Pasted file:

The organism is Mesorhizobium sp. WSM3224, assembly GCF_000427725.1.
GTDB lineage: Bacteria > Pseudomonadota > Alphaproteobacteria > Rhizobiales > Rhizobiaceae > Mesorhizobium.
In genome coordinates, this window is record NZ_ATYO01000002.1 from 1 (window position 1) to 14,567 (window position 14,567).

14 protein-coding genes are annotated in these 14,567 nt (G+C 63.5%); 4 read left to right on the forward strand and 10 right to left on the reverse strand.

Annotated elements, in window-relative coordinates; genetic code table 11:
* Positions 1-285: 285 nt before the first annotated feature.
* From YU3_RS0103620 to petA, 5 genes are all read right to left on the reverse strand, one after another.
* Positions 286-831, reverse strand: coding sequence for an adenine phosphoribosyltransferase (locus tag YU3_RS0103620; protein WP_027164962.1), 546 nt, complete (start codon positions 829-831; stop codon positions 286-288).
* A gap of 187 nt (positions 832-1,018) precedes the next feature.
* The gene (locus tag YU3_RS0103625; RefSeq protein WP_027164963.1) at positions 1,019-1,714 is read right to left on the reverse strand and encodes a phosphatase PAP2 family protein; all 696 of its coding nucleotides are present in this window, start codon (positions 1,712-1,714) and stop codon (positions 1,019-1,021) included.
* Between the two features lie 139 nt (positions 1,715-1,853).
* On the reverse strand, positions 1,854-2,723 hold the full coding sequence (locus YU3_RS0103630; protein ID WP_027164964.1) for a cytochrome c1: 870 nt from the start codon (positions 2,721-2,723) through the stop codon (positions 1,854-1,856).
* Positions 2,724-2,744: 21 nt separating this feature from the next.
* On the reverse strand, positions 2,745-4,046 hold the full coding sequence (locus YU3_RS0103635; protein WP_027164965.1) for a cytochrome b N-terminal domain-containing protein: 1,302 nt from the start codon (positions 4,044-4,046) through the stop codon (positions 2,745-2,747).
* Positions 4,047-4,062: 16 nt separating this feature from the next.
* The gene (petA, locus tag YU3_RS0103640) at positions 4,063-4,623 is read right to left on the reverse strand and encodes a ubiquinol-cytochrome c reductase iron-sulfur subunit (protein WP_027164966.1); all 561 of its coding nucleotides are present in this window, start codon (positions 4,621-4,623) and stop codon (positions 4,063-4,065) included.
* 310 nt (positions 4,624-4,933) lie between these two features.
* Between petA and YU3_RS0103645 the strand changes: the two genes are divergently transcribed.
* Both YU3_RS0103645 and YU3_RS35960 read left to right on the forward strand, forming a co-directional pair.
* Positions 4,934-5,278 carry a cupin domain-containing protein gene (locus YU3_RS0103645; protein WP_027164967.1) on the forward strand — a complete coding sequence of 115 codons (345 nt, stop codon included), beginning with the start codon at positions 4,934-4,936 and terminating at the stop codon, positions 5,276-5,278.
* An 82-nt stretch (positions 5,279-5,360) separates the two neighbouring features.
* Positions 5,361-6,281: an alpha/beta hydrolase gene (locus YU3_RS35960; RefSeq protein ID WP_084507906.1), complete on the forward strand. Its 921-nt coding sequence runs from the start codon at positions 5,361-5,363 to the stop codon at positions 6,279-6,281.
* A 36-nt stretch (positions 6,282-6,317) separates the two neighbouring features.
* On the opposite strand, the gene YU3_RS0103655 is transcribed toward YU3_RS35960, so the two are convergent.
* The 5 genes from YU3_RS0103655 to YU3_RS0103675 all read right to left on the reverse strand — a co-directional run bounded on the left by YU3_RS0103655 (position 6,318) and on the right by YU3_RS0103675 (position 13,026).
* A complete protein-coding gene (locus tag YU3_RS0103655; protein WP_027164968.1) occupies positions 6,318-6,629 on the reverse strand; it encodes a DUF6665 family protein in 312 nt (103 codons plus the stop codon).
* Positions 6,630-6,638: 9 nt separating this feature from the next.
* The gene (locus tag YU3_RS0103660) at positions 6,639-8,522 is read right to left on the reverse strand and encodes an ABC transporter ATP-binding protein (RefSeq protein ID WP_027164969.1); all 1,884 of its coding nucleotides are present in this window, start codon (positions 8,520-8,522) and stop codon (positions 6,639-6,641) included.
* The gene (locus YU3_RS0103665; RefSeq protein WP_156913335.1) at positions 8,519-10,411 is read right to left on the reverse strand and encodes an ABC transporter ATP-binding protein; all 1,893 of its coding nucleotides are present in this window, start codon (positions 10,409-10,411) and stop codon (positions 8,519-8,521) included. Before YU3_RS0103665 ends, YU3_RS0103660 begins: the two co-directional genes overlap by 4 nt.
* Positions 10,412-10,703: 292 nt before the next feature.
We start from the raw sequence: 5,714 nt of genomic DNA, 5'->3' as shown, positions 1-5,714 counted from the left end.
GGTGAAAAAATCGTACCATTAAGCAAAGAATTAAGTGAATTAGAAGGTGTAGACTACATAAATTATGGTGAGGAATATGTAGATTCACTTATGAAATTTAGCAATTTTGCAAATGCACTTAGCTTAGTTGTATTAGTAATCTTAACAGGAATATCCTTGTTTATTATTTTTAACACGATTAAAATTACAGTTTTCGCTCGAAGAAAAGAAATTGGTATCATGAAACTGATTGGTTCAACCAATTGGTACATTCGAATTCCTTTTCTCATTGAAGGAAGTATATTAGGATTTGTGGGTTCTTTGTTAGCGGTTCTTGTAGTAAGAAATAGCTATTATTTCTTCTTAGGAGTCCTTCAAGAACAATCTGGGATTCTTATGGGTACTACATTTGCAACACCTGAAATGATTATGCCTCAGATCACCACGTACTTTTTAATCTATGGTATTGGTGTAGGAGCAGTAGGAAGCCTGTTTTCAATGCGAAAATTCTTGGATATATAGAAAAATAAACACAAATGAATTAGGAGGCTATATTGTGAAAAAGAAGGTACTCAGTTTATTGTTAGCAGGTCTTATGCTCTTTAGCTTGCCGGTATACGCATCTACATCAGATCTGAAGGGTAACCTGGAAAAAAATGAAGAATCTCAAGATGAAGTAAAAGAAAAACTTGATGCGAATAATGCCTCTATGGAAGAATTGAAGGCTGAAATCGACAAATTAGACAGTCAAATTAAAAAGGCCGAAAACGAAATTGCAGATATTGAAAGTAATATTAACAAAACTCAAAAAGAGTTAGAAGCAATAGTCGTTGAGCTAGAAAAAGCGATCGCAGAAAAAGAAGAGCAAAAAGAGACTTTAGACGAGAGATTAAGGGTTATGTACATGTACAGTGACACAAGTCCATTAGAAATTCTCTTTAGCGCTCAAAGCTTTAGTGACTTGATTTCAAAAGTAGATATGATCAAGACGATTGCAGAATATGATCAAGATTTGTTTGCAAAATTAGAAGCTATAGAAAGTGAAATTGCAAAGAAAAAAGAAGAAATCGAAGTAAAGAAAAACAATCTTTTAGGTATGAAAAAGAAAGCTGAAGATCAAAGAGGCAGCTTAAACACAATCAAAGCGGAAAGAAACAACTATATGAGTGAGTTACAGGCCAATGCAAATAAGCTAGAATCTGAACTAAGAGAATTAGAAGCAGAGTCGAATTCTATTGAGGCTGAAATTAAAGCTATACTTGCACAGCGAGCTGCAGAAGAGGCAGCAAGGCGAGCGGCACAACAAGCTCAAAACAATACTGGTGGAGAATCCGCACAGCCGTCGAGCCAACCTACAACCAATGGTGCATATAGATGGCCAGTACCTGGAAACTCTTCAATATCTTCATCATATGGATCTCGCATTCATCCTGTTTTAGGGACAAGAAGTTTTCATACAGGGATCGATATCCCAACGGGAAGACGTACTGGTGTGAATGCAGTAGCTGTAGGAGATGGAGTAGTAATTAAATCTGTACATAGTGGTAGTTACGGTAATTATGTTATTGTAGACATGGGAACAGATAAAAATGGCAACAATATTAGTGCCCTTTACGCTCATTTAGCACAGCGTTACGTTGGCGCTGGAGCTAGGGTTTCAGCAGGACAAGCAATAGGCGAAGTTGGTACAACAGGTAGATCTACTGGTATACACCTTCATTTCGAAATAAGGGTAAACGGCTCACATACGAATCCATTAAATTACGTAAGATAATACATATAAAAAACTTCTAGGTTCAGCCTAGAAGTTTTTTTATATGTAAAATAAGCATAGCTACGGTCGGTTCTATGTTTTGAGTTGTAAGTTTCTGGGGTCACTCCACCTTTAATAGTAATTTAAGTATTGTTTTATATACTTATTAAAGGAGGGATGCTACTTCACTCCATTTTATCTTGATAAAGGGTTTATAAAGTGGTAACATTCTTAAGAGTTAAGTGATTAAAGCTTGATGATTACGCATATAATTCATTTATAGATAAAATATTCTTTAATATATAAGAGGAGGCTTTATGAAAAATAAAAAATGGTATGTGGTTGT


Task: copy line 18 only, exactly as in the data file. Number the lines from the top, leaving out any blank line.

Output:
* Between petA and YU3_RS0103645 the strand changes: the two genes are divergently transcribed.